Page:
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Creator Downtown Planning Association, Inc; American Institute of Architects, Utah Chapter
Title Official Report Downtown Salt Lake City Second Century Plan
Work Dates 1962
Date Earliest 1962
Century 20
Culture American
Measurements 22 cm x 29 cm
Subject Document genres -- Reports -- Plans -- Municipal plans; City planning -- Utah -- Salt Lake City; Central business districts -- Utah -- Salt Lake City
Rights Digital Image Copyright University of Utah
Format application/pdf
Digitization Specifications Original scanned on Zeutschel OS 10000 book scanner and saved as 400 ppi uncompressed tifs. Display images created in PhotoshopCS at 800 pixels on the short axis.
ARK ark:/87278/s6668hcm
Setname uu_cap_coa
Date Created 2006-10-11
Date Modified 2017-12-14
ID 89498
Reference URL https://collections.lib.utah.edu/ark:/87278/s6668hcm

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Title Page 17
Description for long term parkers. These would be connected by pedestrian walkways through to State Street, from where any part of the Downtown can be reached easily by shuttle buses. Rather than trying to define this edge of Downtown by barriers •which would prevent easy access into the core from close-in residential areas, the core is thus defined by activities--in this case, landing spots. Commercial activities should thus be encouraged to concentrate inside the core, since this is where people will be after they land. Residential For Downtown to best serve the needs of people, there must be much more intensive development of attractive high density residential facilities on the east and north edges of Downtown. These areas are within easy walking distance of Downtown's conveniences and attractions, and are ideally suited for the needs of retired people, young working people, and those who no longer have children living at home. In addition to meeting the need for close-in living, residential development of the area east of 2nd East and up into the Avenues is essential in another sense to the future of the entire Downtown area. The success and vitality of any Downtown depends to a great degree on the amount of concentration it is able to achieve within its core. Continued commercialization of this area mentioned can only serve to further dilute and sap the strength of Downtown Salt Lake City. South End The Downtown as here proposed would be defined generally by the L. D. S. Church complex on the north, Convention Center and other new activities on the west, and landing spots and City-County complex on the east; on the south end, however, the commercial activities continue on down Main and State Streets with no definition of where the hard core ends and secondary activities begin. People approaching from this direction must be able to sense that they are arriving somewhere--in entry experience, a sense of definition. Beginning at 8th South it is proposed that a series of architectural pylons or arches be installed at regular intervals on Main Street. People moving through these would be able to sense that they were approaching the main Downtown area. At 4th South, a partial definition of the hard core boundary is already present in two tall buildings (Newhouse Hotel and First Security) which rise over the one-story development of the secondary -17-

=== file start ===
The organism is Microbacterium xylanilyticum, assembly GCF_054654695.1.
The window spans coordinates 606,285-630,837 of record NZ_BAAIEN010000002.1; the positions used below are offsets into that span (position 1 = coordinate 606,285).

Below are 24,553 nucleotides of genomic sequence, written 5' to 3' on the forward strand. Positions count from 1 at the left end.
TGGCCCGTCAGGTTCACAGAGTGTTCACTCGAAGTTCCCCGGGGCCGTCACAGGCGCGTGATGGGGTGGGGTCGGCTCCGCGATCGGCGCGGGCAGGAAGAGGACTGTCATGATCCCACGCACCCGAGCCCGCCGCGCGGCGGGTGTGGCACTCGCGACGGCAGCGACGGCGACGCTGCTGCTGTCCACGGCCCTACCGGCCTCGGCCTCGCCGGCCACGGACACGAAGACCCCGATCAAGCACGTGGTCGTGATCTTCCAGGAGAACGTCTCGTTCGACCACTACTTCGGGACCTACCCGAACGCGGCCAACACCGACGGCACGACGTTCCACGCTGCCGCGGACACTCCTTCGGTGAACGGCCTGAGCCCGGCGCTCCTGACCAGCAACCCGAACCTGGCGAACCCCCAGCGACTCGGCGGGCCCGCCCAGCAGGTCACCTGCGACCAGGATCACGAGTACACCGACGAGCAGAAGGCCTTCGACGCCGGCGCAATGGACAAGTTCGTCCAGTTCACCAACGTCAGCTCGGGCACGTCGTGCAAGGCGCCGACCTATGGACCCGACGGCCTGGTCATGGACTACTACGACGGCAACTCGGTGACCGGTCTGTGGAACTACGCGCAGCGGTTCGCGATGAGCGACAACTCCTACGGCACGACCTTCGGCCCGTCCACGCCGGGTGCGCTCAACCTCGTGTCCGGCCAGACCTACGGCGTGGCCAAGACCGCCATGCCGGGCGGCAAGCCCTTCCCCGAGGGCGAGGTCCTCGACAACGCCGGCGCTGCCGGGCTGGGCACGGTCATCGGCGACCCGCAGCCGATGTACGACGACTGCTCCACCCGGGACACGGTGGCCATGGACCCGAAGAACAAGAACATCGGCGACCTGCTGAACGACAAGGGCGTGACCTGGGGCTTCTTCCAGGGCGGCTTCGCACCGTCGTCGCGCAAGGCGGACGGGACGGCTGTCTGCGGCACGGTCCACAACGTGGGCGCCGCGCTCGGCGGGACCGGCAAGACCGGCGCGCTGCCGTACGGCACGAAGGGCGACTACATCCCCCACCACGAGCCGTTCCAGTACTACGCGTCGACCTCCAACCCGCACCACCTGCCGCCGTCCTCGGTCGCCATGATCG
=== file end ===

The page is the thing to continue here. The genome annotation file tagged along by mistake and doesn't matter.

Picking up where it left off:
Format application/pdf
Setname uu_cap_coa
Date Created 2006-10-11
Date Modified 2021-05-06
ID 89479
Reference URL https://collections.lib.utah.edu/ark:/87278/s6668hcm/89479